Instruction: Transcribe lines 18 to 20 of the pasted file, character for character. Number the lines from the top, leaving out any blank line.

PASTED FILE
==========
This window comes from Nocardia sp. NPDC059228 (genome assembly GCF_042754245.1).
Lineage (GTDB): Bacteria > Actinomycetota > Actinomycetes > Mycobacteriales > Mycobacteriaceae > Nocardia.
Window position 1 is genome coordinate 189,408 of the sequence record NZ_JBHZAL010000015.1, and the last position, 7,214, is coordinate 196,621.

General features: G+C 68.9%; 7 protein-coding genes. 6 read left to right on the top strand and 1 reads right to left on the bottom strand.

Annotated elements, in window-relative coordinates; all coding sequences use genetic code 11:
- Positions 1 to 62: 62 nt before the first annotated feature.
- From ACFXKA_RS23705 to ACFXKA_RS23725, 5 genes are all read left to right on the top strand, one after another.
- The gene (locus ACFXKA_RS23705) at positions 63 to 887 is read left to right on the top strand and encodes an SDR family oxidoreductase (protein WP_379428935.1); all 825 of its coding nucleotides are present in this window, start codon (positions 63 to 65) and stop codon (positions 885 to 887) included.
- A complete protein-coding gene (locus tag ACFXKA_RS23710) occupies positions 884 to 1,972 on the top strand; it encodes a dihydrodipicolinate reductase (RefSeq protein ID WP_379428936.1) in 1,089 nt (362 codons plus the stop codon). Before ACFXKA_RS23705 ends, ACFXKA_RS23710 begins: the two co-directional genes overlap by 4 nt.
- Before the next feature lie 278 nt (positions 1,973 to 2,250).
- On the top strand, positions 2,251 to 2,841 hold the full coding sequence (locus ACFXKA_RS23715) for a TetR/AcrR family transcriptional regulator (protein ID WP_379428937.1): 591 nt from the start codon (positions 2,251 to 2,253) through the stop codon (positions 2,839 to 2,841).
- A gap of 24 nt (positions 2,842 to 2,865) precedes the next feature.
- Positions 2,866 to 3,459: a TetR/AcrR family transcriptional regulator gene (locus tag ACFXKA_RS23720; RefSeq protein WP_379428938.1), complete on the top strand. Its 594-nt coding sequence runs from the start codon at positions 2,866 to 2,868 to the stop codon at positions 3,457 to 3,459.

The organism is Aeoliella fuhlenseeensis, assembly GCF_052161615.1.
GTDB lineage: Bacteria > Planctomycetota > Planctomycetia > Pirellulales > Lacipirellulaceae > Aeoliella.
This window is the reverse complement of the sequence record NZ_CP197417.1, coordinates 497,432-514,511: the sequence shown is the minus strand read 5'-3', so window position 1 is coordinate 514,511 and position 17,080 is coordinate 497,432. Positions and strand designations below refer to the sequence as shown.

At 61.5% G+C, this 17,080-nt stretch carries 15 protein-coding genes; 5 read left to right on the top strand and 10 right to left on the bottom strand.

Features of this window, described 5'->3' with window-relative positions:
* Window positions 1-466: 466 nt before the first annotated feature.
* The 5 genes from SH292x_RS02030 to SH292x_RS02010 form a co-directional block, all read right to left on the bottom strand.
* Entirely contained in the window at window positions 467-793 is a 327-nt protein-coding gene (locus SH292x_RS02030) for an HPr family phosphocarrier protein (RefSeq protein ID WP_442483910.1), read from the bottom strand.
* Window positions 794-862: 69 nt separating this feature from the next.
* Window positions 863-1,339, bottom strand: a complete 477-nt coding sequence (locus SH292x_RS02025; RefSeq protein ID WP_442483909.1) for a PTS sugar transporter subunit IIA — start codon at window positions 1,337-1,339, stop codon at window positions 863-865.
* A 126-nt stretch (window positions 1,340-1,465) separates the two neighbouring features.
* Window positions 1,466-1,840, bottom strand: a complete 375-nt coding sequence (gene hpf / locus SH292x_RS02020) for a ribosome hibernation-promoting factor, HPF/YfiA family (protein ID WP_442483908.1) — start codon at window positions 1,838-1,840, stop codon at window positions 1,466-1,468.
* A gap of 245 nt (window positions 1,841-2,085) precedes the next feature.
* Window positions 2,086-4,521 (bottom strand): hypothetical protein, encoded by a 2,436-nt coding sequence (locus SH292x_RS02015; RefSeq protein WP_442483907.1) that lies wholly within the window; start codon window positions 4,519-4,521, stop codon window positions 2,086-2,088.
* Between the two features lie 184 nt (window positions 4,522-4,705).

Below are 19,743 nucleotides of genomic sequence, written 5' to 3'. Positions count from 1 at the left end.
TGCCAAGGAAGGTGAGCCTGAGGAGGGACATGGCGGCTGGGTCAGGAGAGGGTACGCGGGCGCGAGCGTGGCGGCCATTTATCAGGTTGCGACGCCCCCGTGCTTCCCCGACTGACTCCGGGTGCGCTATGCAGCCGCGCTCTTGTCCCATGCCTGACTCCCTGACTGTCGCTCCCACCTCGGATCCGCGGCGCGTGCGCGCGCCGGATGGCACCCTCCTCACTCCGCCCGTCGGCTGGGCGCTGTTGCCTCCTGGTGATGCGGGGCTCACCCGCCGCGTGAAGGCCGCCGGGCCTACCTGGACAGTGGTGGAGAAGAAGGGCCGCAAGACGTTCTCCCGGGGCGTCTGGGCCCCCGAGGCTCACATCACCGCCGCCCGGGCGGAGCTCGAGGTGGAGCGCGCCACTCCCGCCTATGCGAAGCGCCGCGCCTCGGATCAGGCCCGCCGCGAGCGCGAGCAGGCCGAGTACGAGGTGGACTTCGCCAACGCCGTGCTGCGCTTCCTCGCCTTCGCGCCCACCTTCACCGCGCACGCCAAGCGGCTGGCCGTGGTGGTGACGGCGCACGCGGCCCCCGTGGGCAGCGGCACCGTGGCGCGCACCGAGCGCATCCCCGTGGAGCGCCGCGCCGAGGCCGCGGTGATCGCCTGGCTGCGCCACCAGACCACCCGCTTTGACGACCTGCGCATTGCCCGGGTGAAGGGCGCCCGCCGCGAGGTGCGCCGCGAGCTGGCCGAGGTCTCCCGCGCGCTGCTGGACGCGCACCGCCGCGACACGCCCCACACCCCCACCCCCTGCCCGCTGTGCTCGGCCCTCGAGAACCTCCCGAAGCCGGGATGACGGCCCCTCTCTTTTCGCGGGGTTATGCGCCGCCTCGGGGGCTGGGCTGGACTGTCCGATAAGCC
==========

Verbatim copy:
Features of this window, described 5'->3' with window-relative positions:
* Window positions 1-466: 466 nt before the first annotated feature.
* The 5 genes from SH292x_RS02030 to SH292x_RS02010 form a co-directional block, all read right to left on the bottom strand.